And  we have Iran, who virtually lives on the front page. Nukes or not, selling enriched uranium to Russia or not ? Will there be talks? What part will Russia play? That is another Big factor when one looks at Russia’s position geographically versus the Middle East.

One more  factor is of course Afghanistan. It was the site for deadly helicopter crashes  just a few days ago, killing a number of American troops. Will Obama send troops, how many and when? Whose advice is better, Sen Kerry or Gen. McChrystal? Remember that during the campaign,the Afghan war was the one we should be fighting.

It seems that the are is a dominant feature of every president’s foreign policy, from probably Truman through Obama and rightfully so. One thing that is quite easy for us to overlook, given our Western tendency to take a short term view, is that the problems  that are there far predate our involvement; by a long time. No, make that a very long time.

My woeful lack of knowledge and historical perspective point up once again my need for te historical study of  a region whose importance can hardly be overstated. Try these phrases from your long ago study of history: Mesopotamia, Tigris-Euphrates, pyramids; there are many more and there is much history from which to learn.

October 26, 2009 Posted by | History, International politics | , , , , , , , , , , , , , , , , , , , , , , , | Leave a comment

Is There A Correct Way to Criticize?

So, now that Rush has been dropped from the potential  ownership group maybe attempting to buy the St Louis Rams, one of only how many members we don’t know, since only he and Dave Checketts names were released. Doubtless there is joy in liberal land this night. As an aside, rock singer Fergie is joining the Dolphins as a partial owner. Pretty soon, the Dolphins will be able to put on some rollicking concerts, using only their ownership. You might want to check out some  of  her song lyrics and remember NFL Commish Roger Goddell saying that we don’t need divisive comments  and we here are all held to a higher standard. Contrary to Mr  Sharpton’s comments, it is not a moral victory for all Americans.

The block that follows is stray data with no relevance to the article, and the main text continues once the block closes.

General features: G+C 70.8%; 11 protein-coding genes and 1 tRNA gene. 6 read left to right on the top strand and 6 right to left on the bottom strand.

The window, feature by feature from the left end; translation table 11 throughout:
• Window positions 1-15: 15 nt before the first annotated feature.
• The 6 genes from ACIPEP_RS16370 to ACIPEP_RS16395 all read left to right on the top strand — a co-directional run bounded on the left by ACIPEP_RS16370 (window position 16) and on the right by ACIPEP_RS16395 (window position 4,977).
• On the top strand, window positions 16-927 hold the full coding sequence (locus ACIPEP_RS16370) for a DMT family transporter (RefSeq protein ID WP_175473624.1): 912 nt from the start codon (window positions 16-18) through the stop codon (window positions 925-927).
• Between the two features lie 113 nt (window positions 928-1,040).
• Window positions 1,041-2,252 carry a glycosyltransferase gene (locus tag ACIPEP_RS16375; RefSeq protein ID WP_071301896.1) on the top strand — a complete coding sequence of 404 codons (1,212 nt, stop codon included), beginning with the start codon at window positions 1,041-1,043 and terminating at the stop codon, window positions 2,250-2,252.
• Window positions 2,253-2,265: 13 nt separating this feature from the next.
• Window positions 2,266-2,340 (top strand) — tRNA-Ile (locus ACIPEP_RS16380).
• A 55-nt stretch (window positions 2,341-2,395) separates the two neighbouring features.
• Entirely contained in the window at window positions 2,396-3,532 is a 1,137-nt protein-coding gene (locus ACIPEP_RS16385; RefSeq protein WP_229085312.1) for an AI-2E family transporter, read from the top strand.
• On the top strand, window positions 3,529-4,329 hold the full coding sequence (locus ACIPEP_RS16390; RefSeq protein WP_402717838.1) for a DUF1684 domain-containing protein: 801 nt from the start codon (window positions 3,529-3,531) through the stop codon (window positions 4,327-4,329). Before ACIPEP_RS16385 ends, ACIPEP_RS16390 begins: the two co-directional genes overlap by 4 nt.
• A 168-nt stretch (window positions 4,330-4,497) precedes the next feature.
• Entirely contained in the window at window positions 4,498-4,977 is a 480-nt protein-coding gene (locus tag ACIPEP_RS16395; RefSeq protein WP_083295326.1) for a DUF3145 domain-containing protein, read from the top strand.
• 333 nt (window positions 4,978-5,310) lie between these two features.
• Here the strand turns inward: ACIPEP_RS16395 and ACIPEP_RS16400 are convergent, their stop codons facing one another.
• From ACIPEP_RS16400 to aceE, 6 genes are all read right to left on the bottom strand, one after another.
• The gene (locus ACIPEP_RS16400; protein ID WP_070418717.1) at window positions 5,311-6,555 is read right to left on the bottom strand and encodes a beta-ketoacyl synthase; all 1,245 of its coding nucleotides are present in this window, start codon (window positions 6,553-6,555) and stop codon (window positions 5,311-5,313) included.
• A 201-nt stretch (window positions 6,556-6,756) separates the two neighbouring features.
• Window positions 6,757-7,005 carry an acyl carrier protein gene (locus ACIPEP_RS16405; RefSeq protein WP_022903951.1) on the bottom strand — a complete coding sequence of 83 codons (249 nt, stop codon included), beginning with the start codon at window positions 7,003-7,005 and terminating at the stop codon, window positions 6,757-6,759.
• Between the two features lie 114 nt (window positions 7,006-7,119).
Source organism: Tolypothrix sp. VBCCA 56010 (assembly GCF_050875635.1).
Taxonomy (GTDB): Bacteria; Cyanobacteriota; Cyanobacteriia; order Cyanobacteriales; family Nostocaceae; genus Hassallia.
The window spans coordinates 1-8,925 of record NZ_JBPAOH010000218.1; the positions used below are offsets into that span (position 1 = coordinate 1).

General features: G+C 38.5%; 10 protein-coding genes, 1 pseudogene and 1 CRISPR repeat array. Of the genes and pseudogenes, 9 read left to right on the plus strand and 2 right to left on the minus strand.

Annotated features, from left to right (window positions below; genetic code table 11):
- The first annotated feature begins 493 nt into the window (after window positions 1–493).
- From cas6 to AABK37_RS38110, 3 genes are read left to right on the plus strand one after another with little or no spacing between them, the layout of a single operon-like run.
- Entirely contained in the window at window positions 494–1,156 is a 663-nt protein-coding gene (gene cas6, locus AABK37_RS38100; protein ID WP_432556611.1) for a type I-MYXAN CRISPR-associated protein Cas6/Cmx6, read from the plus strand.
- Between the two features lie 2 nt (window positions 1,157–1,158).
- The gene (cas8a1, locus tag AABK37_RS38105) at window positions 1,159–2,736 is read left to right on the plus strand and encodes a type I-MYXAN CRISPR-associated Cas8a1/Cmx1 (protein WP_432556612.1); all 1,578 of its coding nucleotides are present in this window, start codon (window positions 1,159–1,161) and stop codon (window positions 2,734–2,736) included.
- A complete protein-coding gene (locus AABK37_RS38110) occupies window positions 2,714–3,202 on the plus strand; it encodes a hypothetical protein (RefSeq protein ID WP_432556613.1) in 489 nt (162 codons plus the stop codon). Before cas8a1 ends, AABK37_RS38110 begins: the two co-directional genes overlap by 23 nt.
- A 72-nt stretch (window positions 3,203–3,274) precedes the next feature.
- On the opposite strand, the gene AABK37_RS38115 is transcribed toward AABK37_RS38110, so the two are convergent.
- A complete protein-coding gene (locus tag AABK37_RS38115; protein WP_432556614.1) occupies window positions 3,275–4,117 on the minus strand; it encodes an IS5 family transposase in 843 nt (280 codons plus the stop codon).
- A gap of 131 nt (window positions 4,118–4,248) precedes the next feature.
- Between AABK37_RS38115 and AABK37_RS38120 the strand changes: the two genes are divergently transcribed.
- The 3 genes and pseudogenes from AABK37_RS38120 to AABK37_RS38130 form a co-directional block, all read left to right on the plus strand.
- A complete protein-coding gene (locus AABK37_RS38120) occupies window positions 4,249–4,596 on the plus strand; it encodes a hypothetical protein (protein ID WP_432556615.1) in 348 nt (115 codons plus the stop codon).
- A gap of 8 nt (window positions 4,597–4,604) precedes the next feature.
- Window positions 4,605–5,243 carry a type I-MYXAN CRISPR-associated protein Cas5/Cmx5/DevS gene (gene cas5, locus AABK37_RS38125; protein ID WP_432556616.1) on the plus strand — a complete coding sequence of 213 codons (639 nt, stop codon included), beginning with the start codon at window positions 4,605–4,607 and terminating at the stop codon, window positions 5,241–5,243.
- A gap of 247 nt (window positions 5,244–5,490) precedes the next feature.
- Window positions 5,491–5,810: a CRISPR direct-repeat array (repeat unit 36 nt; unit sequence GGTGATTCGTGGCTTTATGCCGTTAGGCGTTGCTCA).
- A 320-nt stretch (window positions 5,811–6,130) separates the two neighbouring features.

Anyway, score one for the libs. And today we have this. Award winning journalist, Seymour Hersh spoke at Duke (guess I can use that word in my blog) University last night with an interesting theme. He says that the U  S military is at war- with President Obama. Yep, that’s what he said. Gotta be true, he said . There is racism in the Pentagon and we all know it, as he was quoted in the Durham Herald-Sun.

Mr Hersh was critical of the president, particularly on Afghanistan. He said that the President must  stand up to the military. He must run the Pentagon or the Pentagon will run him. Other statements say that the military think he  is weak and the wrong color. He criticized Gen McChrystal for publicly requesting 40,000 additional troops, adding that it puts Obama in a no-win position. Give him the troops and lose politically or not provide the  troops and  lose- politically. That is somewhat telling to me. Not sending the requested troops is  a    loss  politically, not militarily. Hmm.

Mr Hersh has suggestions. Negotiate with the Taliban, it is  the only way. Continue the  process with Iran, which Bush of course mucked up. And, realize that we have a lot in common with Russia.

I close with this thought. What is the acceptable way in which one  disagrees with  the President? Can it be done without being racist? Hint only if you are a liberal, since a liberal cannot be racist, right?

October 14, 2009 Posted by | Media, Politics, Sports | , , , , , , , , , , , , , , , , , , | 3 Comments